What is significant, is that each of these broad, and not necessarily independent publics (probably better to think about the ‘general public’ as continuous data, with sliding scales defining these sub-categories depending on which parameters of ‘scientific-attentiveness’ you apply) requires a different mode of engagement. I think one difficulty with this is that you’ll never know who you’re really targeting. At a science museum, there is no guarantee that you’ll be communicating solely to members of the ‘attentive public’, so a degree of diversity and flexibility should be maintained. I guess the same thing applies to blogging, especially as every hit on here will be from an invisible member of the internet. So while focus can engage with a specific audience, you never know that it’s them you’ll be reaching, and flexibility and diversity can help maintain interaction with multiple audiences.
Nield and Stewart describe an initially disheartening issue, but then a comforting solution to approaching it. According to a previous study, the majority group, the ‘interested public’ are unlikely to pass a relatively minimal test of scientific literacy. This makes the information needs of this group particularly complicated, but suggestions that communication with this group should be non-technical and pictorial, generally speaking. They also conclude, worryingly, that there is no current consensus about how to interact with the ‘non-attentive public’. Seeing as they currently comprise, according to the above stats, anything from 30-50% of the general public, I’d propose that trying to figure out methods of interacting with this putative subset be made a priority for social scientists (and maybe a natural scientist or two), if not already.
So if we take this, and try and reconcile it with the notion of public stakeholder groups, it becomes a strategic nightmare. People don’t walk around with these labels attached to their heads. In the policy domain, it is traditionally accepted (but not necessarily practiced) that scientific expertise should be more strongly accepted over public opinion, although not at the compromise of democracy. It is actually sometimes the case that the two are still raucously opposed, such that policy can become a public relations battle, instead of an evidence-informed process. Take the case of fracking for example, both in the UK and USA.
When professional scientific advice clash with various rhetorics and public perceptions based on popular science culture or misinformation, or less rigorous information, it can be difficult to establish a method of communicating a particular message to a particular target – everything gets caught up in the spider’s web. The focus and context changes. Instead of trying to convey a message about a specific aspect of science, it becomes about engaging with this public baseline, albeit a potentially messy one, based on prior knowledge, social norms, beliefs, ethical standards, motivation, and interest in actually listening. Scientific knowledge is cultural, in this sense, and requires an approach that accepts, reflects, and understands that.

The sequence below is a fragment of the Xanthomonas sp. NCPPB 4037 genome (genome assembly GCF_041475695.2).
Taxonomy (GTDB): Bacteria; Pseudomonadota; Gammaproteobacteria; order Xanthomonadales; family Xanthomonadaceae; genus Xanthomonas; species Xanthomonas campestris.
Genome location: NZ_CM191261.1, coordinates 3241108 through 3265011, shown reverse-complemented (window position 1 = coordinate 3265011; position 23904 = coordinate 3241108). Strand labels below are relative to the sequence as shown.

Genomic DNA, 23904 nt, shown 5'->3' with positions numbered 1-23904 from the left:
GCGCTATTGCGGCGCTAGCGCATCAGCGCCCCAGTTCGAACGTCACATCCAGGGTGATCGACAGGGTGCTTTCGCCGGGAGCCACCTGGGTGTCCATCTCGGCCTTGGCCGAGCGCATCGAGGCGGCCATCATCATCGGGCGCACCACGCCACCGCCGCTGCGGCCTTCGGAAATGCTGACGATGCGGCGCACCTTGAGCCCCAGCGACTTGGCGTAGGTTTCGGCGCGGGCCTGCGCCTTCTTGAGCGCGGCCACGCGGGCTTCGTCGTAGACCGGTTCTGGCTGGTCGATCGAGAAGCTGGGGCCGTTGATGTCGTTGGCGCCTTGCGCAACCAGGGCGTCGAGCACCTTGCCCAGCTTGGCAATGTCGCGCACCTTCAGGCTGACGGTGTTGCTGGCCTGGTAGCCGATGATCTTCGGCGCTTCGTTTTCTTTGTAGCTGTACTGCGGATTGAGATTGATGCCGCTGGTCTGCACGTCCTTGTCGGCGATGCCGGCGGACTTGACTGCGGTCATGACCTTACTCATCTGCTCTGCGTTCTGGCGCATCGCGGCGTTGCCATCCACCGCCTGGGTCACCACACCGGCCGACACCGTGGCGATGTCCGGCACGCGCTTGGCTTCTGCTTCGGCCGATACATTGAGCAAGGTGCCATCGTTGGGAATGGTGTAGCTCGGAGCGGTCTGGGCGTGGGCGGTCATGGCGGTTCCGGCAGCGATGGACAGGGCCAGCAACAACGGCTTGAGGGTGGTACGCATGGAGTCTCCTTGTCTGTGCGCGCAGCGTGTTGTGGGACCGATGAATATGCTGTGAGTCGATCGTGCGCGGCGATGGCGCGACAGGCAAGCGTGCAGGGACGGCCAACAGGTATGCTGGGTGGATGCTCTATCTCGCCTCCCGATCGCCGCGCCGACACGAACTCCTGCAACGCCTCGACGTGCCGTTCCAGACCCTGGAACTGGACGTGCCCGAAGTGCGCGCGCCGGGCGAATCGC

I’ll finish with what I think is the most important message from Stewart and Nield (who, now that I’ve met both of btw, can confirm are both totally awesome dudes).
“Public understanding of science becomes a long game in which we engage the public in a discussion about what interests them. That discussion is a dialogue, not a monologue. It is less about providing information and about providing context …. One way to frame [geological] information in more familiar ways is consider not what the public needs to know about geology, but what the public wants to know.”
While I think there are some things the public need to know about geology (how natural hazards work, how it records climate change and the record of the history of the planet – nothing big), the big message is about having a discussion with people. This is easy in the times of the internet, and even easier in person still. Test, learn, adapt – I think that’s how randomly controlled trials operate, but the same principles apply when it comes to direct or indirect science communication. Don’t talk at people, talk with them.
Next time, probably something about the news and media.
Communication of science is difficult, at best. When I taught (even now, most times when I talk about science), I could see the students’ eyes glaze over. I usually lost them in the first few minutes. It was, normally, up to myself and about three students to keep the discussion going. I loved teaching Science. It was, probably, my favorite subject. I love Science, period. So, frustration was high with me here, though I still tried my best every day. I understand.